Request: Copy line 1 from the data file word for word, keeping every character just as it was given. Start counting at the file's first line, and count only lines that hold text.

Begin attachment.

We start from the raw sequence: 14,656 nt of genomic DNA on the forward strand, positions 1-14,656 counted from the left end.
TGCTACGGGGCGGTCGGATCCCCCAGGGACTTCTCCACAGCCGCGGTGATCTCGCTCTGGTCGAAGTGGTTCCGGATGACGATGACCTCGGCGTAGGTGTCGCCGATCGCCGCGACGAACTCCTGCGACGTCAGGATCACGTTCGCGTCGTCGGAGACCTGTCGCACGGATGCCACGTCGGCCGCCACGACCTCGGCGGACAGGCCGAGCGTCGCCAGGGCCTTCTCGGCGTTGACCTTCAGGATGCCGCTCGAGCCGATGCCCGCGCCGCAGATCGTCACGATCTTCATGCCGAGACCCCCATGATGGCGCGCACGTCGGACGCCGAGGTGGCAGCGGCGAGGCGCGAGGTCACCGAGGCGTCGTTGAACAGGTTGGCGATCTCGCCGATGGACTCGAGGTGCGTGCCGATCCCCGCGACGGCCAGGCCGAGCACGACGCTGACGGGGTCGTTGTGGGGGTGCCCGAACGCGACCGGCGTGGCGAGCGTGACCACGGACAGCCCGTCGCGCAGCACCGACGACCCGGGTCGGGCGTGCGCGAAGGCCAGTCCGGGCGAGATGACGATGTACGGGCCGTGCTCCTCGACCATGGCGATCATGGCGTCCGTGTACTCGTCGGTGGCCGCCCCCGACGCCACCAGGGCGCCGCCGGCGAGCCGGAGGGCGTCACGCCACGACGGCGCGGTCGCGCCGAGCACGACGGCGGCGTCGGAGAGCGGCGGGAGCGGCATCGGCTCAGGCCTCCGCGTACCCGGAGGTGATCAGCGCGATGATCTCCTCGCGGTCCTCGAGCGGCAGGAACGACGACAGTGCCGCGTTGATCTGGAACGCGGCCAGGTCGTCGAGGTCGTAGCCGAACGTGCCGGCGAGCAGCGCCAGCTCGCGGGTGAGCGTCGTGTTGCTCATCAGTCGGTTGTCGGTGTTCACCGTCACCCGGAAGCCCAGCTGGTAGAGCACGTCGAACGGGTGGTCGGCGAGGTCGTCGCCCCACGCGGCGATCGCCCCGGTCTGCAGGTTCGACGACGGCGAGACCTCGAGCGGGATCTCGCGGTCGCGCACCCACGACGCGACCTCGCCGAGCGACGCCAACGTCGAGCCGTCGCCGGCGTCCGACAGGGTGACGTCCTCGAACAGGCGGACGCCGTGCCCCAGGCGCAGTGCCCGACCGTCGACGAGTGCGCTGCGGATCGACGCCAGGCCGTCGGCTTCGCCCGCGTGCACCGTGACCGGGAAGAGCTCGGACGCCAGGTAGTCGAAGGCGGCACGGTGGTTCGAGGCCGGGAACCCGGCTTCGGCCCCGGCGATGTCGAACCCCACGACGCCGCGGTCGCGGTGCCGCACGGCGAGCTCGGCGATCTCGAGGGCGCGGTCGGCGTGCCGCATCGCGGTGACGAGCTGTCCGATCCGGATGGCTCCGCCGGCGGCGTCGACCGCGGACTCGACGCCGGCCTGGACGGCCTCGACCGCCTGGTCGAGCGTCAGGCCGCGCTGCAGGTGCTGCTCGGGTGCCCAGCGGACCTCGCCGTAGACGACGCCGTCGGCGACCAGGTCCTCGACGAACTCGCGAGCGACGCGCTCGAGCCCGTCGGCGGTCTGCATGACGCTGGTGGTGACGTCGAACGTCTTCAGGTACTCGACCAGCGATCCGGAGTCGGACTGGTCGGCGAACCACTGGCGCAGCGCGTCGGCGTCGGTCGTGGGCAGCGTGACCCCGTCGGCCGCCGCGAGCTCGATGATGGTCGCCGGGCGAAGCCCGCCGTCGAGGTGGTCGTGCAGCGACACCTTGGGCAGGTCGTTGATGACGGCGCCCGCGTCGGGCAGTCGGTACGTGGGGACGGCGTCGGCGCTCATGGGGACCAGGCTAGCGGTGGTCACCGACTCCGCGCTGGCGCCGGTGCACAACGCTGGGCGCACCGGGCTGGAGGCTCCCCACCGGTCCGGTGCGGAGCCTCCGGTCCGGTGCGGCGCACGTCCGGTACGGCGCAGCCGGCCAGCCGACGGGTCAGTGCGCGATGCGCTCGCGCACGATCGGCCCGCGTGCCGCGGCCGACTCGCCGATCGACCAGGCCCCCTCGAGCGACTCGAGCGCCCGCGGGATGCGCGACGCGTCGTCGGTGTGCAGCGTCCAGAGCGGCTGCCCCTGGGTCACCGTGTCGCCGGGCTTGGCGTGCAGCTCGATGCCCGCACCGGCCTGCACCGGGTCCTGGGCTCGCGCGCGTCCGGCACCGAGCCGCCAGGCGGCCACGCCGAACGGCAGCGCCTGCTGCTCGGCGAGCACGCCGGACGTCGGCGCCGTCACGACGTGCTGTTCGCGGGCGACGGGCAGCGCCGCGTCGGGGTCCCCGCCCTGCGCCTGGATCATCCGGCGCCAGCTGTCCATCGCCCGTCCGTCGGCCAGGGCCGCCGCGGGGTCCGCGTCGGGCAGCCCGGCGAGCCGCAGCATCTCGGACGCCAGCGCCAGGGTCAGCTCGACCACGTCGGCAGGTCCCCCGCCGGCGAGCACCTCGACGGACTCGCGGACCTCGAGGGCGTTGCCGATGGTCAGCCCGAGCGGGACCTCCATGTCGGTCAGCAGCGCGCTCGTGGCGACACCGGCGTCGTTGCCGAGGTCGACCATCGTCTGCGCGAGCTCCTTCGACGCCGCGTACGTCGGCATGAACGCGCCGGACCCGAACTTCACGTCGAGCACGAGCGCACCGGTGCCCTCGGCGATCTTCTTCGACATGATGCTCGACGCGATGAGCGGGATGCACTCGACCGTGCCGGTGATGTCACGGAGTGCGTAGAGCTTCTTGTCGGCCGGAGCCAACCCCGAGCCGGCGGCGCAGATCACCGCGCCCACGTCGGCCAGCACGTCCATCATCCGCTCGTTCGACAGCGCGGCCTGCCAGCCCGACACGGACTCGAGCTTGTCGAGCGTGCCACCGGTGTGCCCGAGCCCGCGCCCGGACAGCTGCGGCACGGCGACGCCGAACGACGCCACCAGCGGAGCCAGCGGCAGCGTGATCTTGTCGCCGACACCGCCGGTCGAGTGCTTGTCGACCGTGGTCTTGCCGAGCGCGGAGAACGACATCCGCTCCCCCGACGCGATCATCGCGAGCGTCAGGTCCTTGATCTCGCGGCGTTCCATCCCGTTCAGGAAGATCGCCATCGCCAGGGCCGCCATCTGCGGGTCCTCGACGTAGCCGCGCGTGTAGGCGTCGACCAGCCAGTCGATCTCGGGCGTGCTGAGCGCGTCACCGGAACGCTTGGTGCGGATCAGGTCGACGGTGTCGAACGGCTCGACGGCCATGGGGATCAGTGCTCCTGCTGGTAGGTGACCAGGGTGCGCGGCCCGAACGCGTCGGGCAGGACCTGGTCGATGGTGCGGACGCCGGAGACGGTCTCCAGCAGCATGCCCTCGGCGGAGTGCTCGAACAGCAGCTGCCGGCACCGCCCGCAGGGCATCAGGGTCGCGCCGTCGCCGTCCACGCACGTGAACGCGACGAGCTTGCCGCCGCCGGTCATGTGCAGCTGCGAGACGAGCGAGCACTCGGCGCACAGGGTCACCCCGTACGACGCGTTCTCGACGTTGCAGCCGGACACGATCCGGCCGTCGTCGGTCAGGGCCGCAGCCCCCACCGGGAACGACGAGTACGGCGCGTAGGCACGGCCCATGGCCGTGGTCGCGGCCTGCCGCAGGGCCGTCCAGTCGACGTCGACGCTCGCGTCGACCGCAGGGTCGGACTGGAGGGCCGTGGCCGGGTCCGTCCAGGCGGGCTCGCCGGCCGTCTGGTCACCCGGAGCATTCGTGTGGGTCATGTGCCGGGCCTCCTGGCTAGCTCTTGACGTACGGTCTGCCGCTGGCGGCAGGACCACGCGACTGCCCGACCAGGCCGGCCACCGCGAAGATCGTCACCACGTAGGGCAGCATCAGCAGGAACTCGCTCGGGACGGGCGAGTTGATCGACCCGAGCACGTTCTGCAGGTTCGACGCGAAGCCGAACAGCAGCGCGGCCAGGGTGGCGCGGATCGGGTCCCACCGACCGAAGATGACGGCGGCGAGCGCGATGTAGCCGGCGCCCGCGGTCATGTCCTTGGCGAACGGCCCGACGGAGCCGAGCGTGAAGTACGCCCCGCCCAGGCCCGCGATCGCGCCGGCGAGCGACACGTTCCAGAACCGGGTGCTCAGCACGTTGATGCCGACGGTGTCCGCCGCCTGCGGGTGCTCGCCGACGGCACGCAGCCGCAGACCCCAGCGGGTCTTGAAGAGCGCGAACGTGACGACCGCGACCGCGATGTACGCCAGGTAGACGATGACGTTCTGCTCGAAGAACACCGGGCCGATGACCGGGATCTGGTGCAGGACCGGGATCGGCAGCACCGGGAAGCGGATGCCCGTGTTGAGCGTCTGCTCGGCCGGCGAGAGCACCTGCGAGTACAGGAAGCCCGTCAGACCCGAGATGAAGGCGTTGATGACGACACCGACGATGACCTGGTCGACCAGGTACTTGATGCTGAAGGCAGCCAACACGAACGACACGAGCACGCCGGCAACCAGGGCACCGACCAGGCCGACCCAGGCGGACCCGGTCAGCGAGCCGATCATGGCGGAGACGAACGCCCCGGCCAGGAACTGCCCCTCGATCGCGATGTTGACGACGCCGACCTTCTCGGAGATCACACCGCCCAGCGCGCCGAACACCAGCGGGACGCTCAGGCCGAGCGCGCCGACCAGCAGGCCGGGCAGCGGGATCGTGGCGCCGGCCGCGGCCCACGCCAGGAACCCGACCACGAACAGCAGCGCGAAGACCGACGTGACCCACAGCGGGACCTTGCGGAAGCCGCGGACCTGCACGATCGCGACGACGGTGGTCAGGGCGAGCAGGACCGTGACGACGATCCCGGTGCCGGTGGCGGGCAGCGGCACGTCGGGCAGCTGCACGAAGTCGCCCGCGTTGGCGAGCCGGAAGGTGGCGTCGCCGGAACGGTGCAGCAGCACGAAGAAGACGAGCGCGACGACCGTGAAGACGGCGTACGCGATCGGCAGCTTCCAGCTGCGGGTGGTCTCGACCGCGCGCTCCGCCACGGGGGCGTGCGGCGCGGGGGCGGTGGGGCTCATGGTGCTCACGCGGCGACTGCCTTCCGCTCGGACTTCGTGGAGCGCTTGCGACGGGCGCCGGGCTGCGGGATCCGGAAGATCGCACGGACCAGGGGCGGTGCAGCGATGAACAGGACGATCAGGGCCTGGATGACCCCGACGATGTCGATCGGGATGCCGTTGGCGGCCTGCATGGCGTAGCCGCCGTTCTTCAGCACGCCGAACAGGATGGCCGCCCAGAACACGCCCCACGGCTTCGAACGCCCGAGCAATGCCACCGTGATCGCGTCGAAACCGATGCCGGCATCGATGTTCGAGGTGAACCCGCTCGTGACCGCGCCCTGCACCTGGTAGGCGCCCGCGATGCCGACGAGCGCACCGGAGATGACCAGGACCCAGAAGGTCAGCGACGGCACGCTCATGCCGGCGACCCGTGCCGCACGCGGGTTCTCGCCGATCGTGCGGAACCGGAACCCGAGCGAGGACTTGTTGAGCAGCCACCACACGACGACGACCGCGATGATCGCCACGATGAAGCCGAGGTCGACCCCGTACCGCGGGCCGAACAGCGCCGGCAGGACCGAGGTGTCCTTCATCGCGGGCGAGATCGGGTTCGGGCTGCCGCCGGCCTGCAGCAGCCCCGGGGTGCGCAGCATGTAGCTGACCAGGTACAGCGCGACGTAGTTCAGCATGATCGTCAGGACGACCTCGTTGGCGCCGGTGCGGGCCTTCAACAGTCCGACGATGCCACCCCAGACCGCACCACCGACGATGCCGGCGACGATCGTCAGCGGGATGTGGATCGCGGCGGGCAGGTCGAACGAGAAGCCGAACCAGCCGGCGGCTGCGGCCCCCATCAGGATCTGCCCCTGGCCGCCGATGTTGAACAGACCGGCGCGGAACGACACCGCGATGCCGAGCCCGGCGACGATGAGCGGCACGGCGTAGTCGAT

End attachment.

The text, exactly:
We start from the raw sequence: 14,656 nt of genomic DNA on the forward strand, positions 1-14,656 counted from the left end.